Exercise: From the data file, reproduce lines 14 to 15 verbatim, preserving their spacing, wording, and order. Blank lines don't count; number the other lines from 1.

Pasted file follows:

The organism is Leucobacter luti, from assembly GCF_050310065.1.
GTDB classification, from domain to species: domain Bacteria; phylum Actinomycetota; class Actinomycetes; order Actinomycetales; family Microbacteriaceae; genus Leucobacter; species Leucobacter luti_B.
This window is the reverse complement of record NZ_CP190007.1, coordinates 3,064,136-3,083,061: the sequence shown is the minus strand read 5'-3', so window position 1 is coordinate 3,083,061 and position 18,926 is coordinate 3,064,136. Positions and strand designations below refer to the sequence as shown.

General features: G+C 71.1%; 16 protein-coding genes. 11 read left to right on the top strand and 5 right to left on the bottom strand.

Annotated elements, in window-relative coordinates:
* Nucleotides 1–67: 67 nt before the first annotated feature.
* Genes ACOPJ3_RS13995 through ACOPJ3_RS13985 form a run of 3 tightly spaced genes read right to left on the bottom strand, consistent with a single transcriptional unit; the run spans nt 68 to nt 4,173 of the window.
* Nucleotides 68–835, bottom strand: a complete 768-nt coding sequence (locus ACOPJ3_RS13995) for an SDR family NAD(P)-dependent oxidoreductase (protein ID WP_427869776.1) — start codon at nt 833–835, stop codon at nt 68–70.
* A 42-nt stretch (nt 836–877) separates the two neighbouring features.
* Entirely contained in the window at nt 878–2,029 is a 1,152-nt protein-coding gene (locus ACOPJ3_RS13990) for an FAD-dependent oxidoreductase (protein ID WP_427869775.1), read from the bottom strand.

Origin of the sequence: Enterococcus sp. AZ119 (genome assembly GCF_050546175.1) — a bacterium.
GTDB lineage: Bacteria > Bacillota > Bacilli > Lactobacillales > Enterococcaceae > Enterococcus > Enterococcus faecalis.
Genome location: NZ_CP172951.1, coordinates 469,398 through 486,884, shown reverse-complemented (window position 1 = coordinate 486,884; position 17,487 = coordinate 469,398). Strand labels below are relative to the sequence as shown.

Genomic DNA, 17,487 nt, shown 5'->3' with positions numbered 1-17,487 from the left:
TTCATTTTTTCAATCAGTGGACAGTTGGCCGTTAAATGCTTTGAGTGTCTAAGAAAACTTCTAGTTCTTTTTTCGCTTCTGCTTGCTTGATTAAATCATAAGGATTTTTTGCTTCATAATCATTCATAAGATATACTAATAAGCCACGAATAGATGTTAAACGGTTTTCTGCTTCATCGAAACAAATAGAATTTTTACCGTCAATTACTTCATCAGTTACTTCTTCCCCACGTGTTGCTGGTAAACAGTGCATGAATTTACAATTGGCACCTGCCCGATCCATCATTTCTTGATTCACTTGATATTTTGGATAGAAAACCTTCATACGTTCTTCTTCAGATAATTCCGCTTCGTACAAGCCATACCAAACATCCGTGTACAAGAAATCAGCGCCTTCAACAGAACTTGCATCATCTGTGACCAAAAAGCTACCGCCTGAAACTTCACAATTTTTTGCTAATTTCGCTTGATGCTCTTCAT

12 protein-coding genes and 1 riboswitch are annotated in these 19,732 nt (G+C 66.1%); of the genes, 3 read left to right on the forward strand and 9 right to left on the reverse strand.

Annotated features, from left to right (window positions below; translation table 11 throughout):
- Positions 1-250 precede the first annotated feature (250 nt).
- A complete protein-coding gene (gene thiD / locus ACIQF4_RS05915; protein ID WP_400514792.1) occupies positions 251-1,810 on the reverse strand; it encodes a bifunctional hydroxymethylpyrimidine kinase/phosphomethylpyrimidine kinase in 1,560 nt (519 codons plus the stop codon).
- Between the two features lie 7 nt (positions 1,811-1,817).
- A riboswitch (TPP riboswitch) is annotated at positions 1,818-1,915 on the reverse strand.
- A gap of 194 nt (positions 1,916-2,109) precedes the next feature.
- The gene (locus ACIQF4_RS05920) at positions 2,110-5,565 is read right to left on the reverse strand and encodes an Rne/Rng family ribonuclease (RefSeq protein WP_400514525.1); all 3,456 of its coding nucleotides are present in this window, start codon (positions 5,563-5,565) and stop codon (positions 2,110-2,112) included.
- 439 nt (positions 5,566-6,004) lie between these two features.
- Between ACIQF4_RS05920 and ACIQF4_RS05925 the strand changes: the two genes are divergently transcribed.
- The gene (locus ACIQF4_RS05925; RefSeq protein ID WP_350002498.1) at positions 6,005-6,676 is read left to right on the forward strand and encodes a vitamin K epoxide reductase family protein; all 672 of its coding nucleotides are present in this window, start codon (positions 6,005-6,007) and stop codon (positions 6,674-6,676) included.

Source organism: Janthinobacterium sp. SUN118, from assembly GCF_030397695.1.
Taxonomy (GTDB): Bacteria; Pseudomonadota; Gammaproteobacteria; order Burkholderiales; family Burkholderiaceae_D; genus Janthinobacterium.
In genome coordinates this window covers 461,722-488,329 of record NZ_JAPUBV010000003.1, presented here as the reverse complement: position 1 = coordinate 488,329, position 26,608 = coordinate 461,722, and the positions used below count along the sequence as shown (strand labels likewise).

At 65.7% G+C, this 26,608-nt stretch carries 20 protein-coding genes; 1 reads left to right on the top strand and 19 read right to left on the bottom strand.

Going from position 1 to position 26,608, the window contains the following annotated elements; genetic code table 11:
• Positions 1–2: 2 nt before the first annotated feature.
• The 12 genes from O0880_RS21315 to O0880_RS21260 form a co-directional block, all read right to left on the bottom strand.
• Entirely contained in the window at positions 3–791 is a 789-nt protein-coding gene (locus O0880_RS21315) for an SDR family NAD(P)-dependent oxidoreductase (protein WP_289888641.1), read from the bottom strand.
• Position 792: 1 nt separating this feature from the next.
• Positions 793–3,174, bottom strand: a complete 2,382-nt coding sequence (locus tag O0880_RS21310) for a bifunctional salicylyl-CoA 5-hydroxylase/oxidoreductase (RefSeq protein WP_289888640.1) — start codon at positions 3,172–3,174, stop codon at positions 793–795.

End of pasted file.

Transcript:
Genomic DNA, 17,487 nt, shown 5'->3' with positions numbered 1-17,487 from the left:
TTCATTTTTTCAATCAGTGGACAGTTGGCCGTTAAATGCTTTGAGTGTCTAAGAAAACTTCTAGTTCTTTTTTCGCTTCTGCTTGCTTGATTAAATCATAAGGATTTTTTGCTTCATAATCATTCATAAGATATACTAATAAGCCACGAATAGATGTTAAACGGTTTTCTGCTTCATCGAAACAAATAGAATTTTTACCGTCAATTACTTCATCAGTTACTTCTTCCCCACGTGTTGCTGGTAAACAGTGCATGAATTTACAATTGGCACCTGCCCGATCCATCATTTCTTGATTCACTTGATATTTTGGATAGAAAACCTTCATACGTTCTTCTTCAGATAATTCCGCTTCGTACAAGCCATACCAAACATCCGTGTACAAGAAATCAGCGCCTTCAACAGAACTTGCATCATCTGTGACCAAAAAGCTACCGCCTGAAACTTCACAATTTTTTGCTAATTTCGCTTGATGCTCTTCAT